This brief describes CRS' THRIVE early childhood development project in Kenya, Malawi and Tanzania. THRIVE is working to level the playing field for children affected by HIV through early childhood interventions. This three-year project provides 15,000 children under age 5 with a sustainable culture of care and support.
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An estimated 200 million children worldwide, or one-third of all children under age 5, fail to meet their developmental potential.1 Poverty, nutritional deficiencies, and inadequate learning opportunities are among the primary causes of underdevelopment. HIV causes additional stress which challenges the physical, cognitive and mental wellbeing of children.
What is early childhood development?
Early childhood development (ECD) refers to a child’s physical, cognitive, linguistic, social and emotional development from before birth up to age 8. This is a period of intense growth and change and requires interventions specifically tailored for distinct developmental stages.
Why is ECD so important?
ECD is important for national development
ECD activities are among the most cost effective interventions. Because children who benefit from quality ECD are more ready to learn, less likely to repeat grades or drop out of school, and later in life are more likely to earn more, the return on investment in ECD is estimated to be 18 percent.2
ECD is most vital for the most vulnerable
ECD interventions are particularly cost effective when directed at the poorest children. Early interventions that prevent inequality are more effective than those which attempt to remedy cumulative deficits.3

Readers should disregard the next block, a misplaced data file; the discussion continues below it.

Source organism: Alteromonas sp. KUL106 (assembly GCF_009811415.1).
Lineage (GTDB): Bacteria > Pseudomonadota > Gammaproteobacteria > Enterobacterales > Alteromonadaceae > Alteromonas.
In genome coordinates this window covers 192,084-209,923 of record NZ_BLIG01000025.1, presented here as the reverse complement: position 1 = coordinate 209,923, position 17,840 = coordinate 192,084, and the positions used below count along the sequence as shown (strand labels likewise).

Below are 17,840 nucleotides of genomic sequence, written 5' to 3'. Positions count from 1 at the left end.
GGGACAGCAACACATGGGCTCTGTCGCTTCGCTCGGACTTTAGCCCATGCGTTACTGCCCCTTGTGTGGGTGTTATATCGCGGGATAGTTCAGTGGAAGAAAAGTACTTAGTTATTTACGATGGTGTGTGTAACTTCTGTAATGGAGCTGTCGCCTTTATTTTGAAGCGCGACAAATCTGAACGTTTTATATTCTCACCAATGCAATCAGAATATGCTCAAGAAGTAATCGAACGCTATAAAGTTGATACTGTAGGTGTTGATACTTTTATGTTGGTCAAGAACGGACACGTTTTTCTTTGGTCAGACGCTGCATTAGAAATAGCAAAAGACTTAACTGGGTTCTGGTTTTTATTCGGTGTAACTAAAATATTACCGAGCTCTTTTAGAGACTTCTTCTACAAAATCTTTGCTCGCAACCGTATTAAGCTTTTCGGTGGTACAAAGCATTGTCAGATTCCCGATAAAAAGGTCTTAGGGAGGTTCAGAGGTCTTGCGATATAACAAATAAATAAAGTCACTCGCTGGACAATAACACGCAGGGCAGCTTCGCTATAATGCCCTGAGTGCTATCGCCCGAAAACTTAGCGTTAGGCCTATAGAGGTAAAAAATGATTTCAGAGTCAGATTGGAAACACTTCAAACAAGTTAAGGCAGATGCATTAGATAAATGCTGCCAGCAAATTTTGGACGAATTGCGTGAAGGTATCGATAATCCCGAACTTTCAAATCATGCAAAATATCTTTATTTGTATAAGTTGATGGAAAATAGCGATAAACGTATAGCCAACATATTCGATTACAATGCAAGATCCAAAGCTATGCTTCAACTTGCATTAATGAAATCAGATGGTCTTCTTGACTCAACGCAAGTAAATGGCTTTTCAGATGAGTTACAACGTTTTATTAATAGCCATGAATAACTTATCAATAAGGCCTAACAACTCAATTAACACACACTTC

ECD maximizes the window of opportunity
The early years represent an exceptional time in a person’s life when health, nutrition and stimulation can have a critical role in physical, language, cognitive and socio-emotional development.
The THRIVE early childhood development project
CRS provides holistic support to vulnerable children in more than 60 countries. Building on this foundation, CRS is implementing the THRIVE early childhood development project in an effort to level the playing field for children affected by HIV through early childhood interventions. From 2012 to 2015, this three-year project, funded by the Conrad N. Hilton Foundation, provides 15,000 children under age 5 in Kenya, Malawi and Tanzania with a sustainable culture of care and support.
THRIVE will include three main program areas designed to help children under age 5 thrive in a sustainable culture of care and support. Service provision addresses the critical factors for child development such as stable and responsive relationships, safe and stimulating physical environments and proper health and nutrition. Capacity building addresses the gap that exists in community-based organizations’ ability to lead and expand ECD services for vulnerable children. THRIVE also strives to improve knowledge and expertise across CRS and the ECD sector by active cross-country learning. Improvements in ECD knowledge and practices will be measured using four assessments: an adaptation of the Comprehensive Checklist,4 a checklist of developmental milestones, the Mullen Scales of Early Learning,5 and the Holistic Organizational Capacity Assessment Instrument.6
THRIVE's innovative activities